The problem with applying Lagrange's strategy to fifth-degree equations became evident in the work of Gian Francesco Malfatti (1731-1807). In a paper in 1770 he showed that if one tries to find an auxiliary equation for a quintic, the result will be of the sixth degree. Since the exponent of the variable in this auxiliary is higher than it was in the original, it has only made the problem worse. When sixth-degree equations showed up in solving the cubic equation, they could be treated as quadratics. The ones that arose from working with the quintic could not be reduced in that way.

Lagrange's work served as the basis for a new discipline of mathematics called group theory. This can be regarded as the study of symmetries, arising out of Lagrange's attempts to find symmetric functions of the solutions of an equation. A function is symmetric if some interchange of values of the variables representing the solutions does not change the value of the function. For example, x + y retains the same value if x and y are interchanged.

Group theory proved to be the basis for the proof that there was no formula for solving all quintic equations as there had been for the lower powers of the variable. This did not mean that individual quintic equations could not be solved, as some of them had been handled centuries earlier. What the proof did guarantee was that any method of solution that claimed to tackle all quintic equations had to go beyond the standard algebraic operations to which attention had previously been limited. The entire branch of mathematics known as Galois theory is devoted to the application of group theory (based on symmetry) to the study of polynomial equations and their solutions.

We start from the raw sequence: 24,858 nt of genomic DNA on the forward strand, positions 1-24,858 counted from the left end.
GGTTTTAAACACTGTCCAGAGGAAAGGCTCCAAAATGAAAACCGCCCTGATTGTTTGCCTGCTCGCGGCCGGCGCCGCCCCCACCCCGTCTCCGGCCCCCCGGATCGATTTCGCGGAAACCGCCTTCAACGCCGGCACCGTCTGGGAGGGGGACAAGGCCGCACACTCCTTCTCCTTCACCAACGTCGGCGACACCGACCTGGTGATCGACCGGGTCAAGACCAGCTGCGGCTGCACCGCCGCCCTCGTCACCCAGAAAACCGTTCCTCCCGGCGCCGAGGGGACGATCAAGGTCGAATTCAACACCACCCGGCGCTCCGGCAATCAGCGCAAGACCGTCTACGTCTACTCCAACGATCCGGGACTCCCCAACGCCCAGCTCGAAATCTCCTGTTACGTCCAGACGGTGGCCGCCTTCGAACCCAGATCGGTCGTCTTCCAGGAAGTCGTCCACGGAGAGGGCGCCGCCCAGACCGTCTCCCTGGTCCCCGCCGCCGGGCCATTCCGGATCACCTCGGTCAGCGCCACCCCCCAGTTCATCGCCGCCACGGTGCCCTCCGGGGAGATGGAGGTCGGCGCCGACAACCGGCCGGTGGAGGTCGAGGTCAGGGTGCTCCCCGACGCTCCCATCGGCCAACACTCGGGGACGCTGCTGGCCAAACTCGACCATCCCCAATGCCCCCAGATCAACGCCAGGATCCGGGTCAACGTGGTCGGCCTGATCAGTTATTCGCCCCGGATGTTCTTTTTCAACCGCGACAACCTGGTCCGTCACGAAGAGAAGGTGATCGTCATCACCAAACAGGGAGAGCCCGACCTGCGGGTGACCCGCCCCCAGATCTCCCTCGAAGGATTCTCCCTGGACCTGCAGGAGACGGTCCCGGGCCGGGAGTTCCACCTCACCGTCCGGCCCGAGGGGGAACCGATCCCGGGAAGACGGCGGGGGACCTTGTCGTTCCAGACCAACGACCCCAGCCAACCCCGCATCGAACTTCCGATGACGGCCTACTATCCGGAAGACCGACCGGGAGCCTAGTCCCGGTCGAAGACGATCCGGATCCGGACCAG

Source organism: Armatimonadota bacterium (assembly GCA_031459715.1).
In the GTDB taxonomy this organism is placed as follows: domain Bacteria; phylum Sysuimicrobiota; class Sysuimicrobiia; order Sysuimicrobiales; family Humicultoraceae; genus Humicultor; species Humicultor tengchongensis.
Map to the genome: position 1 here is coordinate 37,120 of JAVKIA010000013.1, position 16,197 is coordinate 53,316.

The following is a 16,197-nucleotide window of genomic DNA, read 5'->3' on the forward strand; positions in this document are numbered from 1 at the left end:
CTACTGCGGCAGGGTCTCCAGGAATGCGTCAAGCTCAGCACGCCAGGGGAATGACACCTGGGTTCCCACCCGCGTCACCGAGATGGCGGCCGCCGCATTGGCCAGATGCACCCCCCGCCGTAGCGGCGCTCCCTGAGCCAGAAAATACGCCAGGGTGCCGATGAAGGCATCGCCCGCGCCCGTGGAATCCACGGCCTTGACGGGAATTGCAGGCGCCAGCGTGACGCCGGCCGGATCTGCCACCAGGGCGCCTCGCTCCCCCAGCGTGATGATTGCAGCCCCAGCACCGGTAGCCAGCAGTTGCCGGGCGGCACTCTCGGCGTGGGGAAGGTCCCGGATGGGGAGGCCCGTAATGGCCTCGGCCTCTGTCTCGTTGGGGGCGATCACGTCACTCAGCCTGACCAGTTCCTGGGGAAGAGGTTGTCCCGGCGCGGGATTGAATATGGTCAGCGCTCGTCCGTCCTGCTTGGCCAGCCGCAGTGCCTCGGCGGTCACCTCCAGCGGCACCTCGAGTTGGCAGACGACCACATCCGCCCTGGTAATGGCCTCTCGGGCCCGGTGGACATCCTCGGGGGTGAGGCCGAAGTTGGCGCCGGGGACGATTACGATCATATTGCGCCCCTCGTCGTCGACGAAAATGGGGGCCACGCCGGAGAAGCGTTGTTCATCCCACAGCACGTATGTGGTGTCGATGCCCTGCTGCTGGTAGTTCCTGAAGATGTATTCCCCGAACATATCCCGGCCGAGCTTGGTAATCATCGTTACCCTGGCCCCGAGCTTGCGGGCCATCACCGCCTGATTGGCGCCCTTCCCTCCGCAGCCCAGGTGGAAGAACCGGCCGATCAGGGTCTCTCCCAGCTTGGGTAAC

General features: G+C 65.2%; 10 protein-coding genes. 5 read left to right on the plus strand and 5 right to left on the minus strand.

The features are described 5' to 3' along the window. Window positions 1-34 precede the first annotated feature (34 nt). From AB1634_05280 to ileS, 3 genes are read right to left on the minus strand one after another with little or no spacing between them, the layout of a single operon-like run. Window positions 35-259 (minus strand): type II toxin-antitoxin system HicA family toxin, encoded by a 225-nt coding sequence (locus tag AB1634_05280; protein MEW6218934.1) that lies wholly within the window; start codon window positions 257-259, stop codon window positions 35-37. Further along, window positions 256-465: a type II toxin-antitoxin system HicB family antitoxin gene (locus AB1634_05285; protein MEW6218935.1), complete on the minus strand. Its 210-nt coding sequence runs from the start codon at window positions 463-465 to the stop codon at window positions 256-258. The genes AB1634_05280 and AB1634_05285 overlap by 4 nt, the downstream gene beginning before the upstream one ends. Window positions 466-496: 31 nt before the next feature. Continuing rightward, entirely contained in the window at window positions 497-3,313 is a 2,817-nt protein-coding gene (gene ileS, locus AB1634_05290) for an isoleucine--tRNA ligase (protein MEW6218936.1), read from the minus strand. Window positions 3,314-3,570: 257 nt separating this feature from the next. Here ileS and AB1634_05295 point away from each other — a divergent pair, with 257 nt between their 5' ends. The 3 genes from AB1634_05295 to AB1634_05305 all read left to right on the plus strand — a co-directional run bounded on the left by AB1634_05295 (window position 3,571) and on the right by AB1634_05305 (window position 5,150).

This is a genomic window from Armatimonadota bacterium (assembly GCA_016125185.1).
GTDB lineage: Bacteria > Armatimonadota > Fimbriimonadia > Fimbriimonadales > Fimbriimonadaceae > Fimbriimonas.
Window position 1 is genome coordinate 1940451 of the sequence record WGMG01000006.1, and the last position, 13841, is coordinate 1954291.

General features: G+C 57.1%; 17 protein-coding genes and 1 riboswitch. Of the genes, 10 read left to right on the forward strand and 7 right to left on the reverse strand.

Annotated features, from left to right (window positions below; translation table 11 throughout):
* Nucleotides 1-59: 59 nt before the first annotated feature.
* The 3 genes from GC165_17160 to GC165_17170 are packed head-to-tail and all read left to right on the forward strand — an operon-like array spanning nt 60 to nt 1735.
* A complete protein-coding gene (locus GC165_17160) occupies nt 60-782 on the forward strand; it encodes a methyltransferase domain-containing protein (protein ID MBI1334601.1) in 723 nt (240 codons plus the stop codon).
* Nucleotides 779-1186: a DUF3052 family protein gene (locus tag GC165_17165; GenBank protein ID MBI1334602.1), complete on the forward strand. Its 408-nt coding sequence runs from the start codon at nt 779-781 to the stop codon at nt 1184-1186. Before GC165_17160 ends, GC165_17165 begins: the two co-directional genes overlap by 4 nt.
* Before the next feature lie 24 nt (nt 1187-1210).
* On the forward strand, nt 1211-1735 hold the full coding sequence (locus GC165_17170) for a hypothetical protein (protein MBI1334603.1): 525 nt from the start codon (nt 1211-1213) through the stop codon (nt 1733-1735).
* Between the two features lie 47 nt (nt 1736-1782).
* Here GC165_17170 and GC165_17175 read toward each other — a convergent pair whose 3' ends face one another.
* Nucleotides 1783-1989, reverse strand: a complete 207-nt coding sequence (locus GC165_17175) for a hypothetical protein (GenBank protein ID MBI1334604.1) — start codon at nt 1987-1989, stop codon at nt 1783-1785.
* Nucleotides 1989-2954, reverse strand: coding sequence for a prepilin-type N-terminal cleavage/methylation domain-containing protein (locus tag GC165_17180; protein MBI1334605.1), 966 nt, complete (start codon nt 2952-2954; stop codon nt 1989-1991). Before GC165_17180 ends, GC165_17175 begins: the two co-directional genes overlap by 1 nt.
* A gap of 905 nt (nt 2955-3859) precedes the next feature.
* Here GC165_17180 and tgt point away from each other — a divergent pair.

At the end of the eighteenth century it might have seemed as though no progress had been made on the long-standing problem of solving polynomial equations of degree higher than four. In fact, however, the efforts of Lagrange and others had changed the problem into one that could be approached by the study of symmetry. Lagrange's clarification of what constituted a method of solution for a polynomial equation made it possible for different disciplines within mathematics to be applied to finding those solutions.


Further Reading

Katz, Victor J. A History of Mathematics: An Introduction. New York: HarperCollins, 1993.

Nov ́y, Lubos ̌. Origins of Modern Algebra. Prague: Academia Publishing House, 1983.

Van der Waerden, B.L. A History of Algebra. Berlin: Springer-Verlag, 1985.